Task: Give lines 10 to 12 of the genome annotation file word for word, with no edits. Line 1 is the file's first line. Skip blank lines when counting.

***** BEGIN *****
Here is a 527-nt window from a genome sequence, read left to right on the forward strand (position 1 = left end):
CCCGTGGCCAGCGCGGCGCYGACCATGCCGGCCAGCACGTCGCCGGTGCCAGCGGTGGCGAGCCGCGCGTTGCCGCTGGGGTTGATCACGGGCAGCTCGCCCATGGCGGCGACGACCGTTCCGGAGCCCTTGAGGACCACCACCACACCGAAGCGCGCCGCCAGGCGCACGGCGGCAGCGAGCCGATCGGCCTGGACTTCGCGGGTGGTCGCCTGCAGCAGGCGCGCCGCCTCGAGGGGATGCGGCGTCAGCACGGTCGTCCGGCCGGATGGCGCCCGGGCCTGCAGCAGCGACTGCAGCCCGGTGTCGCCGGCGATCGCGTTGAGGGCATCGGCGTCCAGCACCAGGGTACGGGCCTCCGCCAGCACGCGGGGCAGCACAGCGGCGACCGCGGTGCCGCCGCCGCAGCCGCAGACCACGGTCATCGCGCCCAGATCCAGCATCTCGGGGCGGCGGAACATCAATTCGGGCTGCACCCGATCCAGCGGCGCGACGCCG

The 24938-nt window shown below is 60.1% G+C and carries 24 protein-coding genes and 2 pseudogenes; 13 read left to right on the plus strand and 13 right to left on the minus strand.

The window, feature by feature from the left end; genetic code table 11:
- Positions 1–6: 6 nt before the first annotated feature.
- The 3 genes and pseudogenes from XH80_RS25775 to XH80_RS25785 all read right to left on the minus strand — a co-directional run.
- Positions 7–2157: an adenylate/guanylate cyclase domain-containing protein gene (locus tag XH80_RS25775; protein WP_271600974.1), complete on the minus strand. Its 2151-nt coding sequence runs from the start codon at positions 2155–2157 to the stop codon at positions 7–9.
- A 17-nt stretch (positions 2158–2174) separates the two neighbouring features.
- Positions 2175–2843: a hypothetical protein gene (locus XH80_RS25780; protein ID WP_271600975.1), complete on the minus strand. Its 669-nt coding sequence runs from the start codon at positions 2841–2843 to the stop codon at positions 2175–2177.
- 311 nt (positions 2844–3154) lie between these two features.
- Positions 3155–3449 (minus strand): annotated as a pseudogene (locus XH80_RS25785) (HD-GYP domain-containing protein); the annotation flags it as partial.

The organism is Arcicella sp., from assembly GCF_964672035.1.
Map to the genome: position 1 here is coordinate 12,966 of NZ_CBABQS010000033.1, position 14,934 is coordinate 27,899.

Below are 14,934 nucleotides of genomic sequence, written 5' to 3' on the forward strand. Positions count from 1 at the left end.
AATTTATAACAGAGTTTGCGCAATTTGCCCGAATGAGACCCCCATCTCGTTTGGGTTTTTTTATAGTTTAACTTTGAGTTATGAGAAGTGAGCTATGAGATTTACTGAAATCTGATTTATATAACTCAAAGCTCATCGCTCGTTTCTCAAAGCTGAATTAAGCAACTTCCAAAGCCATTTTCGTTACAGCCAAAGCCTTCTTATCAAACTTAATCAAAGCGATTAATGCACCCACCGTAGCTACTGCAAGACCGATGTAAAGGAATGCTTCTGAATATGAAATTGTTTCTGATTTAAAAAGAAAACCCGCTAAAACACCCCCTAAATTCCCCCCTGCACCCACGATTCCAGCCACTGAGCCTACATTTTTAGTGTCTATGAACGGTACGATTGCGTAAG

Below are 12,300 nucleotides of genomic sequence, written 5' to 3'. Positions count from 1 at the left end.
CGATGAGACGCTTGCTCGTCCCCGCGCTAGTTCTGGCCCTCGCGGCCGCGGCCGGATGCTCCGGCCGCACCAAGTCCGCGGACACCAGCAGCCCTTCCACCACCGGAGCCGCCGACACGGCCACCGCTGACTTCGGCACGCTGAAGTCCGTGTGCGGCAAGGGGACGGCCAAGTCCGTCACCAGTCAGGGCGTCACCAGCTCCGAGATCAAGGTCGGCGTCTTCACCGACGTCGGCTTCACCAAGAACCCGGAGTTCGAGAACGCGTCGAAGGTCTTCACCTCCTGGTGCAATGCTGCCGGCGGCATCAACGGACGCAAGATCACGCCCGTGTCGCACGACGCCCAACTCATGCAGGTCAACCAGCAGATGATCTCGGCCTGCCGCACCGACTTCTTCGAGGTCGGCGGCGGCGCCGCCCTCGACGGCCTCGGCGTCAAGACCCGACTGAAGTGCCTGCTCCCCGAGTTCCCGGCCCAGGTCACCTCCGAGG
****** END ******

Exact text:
- 311 nt (positions 2844–3154) lie between these two features.
- Positions 3155–3449 (minus strand): annotated as a pseudogene (locus XH80_RS25785) (HD-GYP domain-containing protein); the annotation flags it as partial.

The organism is Arcicella sp., from assembly GCF_964672035.1.